Cornucopian pie-in-the-sky might look tastier, but bosh is all we’ll be able to sink our teeth into on a finite Earth.
Although humanity has reason to fret over material and energy shortages, loss of wildlife habitat diminishes life far more, and we don’t even count it. It’s not a resource if we can’t use it. Unlike copper, which the late Julian Simon assured us could be made out of something else if we run out, wilderness areas are definitely finite.
If we cut our per capita consumption in half and double our numbers, we’ll be right back where we started.
Societal Overextention Analysis adds economic overshoot to ecological overshoot for a more complete picture of our situation.More on Julian Simon’s arguments. To be fair, Simon meant the economic equivalent of copper could replace copper. Fiber optic cable is doing so in communications and PEX tubing is replacing copper water pipes.
Cornucopian delusions: Is there really no limit to human population size and the resources to sustain us?
Lifetime mineral usage of average US resident: seven billion tons (pdf).
Offset your carbon emissions by helping prevent unwanted conceptions.
Q: Isn’t over-population worse in poor countries?
There are two main aspects to over-population: the ecological and the human.
In countries with high birth rates and recurring famine, the impact on humans is greatest. In countries with lower birth rates and high consumption, the environmental impact is greatest. We need to work in both of these areas to relieve human suffering and ecological degradation.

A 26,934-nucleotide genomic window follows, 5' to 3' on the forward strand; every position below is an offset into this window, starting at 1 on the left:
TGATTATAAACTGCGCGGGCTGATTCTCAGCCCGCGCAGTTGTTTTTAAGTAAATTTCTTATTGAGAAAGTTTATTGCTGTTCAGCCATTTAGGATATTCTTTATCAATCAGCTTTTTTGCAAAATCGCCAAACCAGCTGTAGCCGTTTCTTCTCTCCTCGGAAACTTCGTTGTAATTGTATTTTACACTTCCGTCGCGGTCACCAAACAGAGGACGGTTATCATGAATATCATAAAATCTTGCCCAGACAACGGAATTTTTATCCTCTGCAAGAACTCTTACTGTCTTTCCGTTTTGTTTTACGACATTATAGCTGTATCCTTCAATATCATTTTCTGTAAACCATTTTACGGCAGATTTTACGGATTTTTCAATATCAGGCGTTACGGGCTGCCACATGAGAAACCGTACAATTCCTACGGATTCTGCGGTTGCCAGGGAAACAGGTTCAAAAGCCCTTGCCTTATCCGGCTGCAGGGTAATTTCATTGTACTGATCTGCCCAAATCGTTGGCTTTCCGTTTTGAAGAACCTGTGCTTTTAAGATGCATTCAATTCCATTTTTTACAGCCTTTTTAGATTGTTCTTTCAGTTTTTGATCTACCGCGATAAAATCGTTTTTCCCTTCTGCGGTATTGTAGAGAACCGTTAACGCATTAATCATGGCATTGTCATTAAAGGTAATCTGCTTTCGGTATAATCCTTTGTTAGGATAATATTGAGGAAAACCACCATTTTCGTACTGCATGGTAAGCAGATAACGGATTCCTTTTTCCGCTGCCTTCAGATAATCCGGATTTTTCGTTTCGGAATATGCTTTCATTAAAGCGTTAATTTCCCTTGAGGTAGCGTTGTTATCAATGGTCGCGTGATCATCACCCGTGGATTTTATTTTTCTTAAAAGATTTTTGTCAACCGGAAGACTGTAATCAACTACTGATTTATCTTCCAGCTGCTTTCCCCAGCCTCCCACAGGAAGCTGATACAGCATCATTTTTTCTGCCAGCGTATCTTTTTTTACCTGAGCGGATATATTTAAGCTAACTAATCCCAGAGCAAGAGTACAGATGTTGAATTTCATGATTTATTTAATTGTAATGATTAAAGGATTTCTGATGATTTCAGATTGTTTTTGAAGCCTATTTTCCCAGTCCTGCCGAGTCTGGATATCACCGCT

At present, a human born in the wealthy part of the world has a much greater environmental impact than one born in a poor country. However, activities of poor agrarian peoples also have an impact on the environment.
Gathering firewood and grazing at the edges of deserts causes the deserts to expand. Hungry people are kept out of game preserves in Africa by shooting trespassers. As the number of hungry people grows, this gruesome task will become more difficult. If a government is overthrown and the game wardens temporarily removed, many major species could be hunted to extinction in a short time.
Pollution from a crowded city in a non-industrialized country is shorter-lived than from our industrialized cities. Chernobyl will be radioactive for 24,000 years, while organic pollution will flush out of a river in a few years.
So-called developing countries are gaining on industrialized nations in their consumption of fossil fuels and production of toxic wastes. Much of this industry is being imported from industrialized areas to take advantage of cheaper labor. Cheaper labor is another result of high birth rates.
Whether we’re living abundant lives or are starving, our lives and the planet’s health will be most improved by refraining from reproduction.
Above graphic from a US Federal Reserve pamphlet c.1960
Q: Isn’t unequal distribution of wealth the cause of hunger rather than over-population?
Compelling evidence supports this contention. A small percent of the world’s population is using most of the energy and resources. Equal distribution, if possible, would likely end hunger for a while.
Setting aside for a moment the fact that people who aren’t created won’t starve, the single greatest cause of hunger today is economic exploitation. Instead of growing food, exploited regions must raise cash crops to pay the interest on national debts. Profit from natural resource extraction could provide for people’s needs if it weren’t for people’s greeds.
More conservation by us consumption-addicts is only fair, but the lion’s share of Earth’s plunder is controlled by a fraction of one percent of humanity. Brute force sustains this ancient world order, same as it ever has.